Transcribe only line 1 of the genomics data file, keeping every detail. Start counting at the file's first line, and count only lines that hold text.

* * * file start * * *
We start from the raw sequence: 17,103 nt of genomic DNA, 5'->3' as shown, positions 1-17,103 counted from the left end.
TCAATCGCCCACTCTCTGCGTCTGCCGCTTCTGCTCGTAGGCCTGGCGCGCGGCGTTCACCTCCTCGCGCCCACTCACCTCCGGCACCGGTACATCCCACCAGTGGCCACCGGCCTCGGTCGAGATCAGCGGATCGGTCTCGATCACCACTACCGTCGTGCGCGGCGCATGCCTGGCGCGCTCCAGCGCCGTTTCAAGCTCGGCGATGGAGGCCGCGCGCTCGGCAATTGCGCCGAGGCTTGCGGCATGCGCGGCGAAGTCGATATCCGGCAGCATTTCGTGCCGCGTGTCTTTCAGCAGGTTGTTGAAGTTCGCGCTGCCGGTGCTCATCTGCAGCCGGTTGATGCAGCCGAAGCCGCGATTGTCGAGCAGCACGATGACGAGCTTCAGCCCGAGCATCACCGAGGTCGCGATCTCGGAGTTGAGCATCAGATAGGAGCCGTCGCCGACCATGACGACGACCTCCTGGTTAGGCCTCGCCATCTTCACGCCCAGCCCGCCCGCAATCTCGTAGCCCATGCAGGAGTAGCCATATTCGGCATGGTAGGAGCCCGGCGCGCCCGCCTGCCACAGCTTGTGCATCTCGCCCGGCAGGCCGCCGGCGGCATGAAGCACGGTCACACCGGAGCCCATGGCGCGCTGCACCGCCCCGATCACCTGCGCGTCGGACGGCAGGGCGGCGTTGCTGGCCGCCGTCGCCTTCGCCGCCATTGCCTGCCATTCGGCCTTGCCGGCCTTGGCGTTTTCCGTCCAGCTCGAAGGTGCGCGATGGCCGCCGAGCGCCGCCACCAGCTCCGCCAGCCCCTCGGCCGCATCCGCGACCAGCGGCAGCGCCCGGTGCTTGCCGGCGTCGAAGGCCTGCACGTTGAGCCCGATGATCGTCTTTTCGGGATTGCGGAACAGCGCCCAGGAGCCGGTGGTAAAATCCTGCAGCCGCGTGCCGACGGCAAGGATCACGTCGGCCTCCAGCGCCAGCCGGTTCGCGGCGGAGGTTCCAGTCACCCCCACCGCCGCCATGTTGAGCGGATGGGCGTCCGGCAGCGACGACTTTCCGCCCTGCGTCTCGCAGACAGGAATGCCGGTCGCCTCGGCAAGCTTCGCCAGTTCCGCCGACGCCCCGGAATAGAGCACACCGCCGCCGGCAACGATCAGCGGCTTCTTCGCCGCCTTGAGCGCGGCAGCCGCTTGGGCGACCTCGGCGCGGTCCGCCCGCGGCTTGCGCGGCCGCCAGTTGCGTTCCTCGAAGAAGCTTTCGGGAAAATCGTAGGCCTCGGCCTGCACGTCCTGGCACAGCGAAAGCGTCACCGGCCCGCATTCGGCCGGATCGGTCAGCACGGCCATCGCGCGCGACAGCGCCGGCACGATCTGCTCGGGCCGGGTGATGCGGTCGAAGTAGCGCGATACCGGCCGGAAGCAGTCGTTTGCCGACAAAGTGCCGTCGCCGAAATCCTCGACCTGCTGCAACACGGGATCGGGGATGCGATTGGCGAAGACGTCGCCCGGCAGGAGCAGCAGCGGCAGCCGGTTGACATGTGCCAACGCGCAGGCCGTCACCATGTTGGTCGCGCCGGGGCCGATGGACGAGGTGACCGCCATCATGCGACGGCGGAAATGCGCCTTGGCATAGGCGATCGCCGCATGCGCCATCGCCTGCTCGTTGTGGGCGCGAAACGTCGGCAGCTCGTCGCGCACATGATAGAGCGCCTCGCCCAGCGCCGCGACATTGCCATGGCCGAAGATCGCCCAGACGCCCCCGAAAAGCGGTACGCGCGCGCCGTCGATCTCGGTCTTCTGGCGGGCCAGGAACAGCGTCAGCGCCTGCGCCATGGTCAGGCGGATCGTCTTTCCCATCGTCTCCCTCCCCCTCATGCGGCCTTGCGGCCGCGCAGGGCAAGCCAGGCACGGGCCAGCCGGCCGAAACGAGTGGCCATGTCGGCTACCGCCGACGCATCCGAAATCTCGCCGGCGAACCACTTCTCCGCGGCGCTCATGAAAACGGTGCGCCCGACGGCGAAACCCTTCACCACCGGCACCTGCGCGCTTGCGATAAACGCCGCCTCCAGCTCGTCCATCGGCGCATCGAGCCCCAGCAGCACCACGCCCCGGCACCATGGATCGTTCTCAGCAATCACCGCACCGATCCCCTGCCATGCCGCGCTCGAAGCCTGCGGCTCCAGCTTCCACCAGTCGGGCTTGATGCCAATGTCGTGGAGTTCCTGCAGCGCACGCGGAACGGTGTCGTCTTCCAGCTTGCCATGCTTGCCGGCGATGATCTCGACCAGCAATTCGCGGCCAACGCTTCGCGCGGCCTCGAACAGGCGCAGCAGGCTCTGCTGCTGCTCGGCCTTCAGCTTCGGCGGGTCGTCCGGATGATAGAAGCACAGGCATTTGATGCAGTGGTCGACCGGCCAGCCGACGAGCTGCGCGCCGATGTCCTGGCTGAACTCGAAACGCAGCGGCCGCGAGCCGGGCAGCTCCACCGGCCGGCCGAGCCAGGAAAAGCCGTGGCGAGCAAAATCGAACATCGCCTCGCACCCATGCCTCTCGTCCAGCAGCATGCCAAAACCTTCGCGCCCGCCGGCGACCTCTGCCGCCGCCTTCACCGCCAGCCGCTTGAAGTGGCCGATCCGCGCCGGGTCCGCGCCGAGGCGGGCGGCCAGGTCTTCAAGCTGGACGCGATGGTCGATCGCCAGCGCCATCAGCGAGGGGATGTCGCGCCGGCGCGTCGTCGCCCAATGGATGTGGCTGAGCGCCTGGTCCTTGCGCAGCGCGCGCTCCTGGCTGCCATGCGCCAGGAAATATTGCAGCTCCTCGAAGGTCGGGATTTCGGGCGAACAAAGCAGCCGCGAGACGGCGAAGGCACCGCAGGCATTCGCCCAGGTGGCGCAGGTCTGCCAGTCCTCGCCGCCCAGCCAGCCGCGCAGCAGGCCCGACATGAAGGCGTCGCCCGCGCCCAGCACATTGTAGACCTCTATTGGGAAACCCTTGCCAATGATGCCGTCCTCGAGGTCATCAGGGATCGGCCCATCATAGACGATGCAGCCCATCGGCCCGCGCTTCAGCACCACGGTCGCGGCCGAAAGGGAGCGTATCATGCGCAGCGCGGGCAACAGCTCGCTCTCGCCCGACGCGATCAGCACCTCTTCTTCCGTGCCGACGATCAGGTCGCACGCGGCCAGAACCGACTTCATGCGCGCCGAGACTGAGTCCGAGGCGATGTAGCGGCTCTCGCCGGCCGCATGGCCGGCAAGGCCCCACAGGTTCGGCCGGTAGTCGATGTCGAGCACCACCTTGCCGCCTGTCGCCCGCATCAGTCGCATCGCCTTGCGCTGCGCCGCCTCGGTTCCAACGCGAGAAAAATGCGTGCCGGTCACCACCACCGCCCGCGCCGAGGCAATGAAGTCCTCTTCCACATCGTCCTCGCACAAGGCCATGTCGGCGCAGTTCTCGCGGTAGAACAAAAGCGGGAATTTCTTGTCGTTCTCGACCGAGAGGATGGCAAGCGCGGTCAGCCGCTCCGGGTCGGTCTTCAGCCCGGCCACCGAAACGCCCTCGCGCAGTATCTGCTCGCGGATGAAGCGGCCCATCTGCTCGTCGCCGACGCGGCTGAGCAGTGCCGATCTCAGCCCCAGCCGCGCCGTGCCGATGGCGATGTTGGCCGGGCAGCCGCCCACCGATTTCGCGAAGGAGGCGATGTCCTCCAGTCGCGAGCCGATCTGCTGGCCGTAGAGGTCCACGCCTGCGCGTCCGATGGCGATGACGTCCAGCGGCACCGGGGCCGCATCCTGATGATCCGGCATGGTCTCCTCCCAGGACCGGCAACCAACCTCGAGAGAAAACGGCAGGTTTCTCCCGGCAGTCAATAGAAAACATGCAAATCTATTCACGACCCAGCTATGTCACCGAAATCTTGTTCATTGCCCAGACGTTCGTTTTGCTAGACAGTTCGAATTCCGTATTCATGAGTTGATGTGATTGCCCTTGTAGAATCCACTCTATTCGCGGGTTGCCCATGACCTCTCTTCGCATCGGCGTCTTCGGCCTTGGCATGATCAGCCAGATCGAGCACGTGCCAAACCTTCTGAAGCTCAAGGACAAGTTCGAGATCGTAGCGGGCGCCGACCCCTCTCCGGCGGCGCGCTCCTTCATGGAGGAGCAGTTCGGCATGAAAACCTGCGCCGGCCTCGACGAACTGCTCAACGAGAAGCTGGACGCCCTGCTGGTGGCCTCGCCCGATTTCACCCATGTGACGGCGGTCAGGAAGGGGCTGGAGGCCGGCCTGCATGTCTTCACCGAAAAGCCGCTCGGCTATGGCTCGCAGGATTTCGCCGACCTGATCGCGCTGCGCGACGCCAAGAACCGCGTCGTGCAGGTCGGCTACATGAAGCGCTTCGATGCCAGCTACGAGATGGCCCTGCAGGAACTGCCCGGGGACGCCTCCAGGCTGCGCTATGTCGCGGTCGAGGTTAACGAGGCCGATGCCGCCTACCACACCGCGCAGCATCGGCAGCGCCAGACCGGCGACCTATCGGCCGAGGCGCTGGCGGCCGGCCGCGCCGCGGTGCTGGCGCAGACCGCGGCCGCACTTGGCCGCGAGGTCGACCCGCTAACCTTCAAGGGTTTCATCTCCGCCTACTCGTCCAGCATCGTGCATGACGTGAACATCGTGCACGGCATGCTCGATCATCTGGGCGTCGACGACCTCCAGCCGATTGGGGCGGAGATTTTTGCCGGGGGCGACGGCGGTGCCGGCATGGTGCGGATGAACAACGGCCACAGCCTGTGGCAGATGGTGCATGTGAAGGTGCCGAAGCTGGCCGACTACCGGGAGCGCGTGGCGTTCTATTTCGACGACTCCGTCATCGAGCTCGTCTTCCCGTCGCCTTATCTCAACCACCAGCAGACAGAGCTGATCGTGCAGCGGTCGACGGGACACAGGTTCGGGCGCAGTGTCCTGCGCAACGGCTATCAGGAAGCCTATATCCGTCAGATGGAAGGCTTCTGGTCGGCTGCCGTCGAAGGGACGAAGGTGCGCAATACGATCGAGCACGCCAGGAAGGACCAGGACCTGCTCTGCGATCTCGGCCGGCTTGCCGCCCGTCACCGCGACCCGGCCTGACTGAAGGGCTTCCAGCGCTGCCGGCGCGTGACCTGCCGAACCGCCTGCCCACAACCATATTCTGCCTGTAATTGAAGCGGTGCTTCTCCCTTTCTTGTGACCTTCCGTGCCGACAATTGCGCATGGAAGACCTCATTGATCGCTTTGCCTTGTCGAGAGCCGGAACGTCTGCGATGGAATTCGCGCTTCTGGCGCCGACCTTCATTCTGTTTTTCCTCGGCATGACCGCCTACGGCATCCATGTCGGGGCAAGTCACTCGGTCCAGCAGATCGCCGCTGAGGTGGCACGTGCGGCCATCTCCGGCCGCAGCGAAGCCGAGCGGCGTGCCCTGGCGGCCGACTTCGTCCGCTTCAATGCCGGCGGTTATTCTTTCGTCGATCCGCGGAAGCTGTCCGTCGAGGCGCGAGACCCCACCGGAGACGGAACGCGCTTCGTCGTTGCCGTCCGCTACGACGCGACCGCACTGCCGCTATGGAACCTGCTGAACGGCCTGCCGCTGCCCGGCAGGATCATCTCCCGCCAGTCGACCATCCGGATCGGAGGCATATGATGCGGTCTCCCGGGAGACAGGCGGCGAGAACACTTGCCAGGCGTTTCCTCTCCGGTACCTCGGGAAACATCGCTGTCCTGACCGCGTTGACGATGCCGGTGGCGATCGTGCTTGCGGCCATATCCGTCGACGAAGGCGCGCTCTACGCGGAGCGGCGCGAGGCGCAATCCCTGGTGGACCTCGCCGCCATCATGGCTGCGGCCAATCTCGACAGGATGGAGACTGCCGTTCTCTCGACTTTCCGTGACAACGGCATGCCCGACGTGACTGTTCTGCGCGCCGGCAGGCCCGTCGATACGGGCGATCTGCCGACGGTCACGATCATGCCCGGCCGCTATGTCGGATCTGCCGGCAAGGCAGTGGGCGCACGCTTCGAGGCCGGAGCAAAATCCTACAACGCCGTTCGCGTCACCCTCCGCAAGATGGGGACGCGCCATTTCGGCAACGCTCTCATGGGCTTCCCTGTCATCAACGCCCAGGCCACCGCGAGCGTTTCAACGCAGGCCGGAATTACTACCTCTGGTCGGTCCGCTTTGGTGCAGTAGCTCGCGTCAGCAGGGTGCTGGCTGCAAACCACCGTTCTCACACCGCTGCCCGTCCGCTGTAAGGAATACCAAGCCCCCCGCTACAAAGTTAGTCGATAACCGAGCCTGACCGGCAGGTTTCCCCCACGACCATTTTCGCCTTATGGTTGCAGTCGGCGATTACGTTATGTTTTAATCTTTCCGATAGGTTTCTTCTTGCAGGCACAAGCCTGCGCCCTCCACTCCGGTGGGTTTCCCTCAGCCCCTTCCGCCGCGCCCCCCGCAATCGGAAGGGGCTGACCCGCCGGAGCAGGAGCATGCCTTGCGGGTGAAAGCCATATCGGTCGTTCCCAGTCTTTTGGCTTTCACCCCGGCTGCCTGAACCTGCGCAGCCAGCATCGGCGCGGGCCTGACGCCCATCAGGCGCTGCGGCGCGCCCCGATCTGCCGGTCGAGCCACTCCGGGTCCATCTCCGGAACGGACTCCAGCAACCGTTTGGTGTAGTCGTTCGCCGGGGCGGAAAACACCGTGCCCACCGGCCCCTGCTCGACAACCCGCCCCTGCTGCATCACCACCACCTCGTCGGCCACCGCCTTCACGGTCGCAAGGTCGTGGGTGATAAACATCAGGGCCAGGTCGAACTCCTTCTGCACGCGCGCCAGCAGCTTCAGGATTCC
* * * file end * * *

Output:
We start from the raw sequence: 17,103 nt of genomic DNA, 5'->3' as shown, positions 1-17,103 counted from the left end.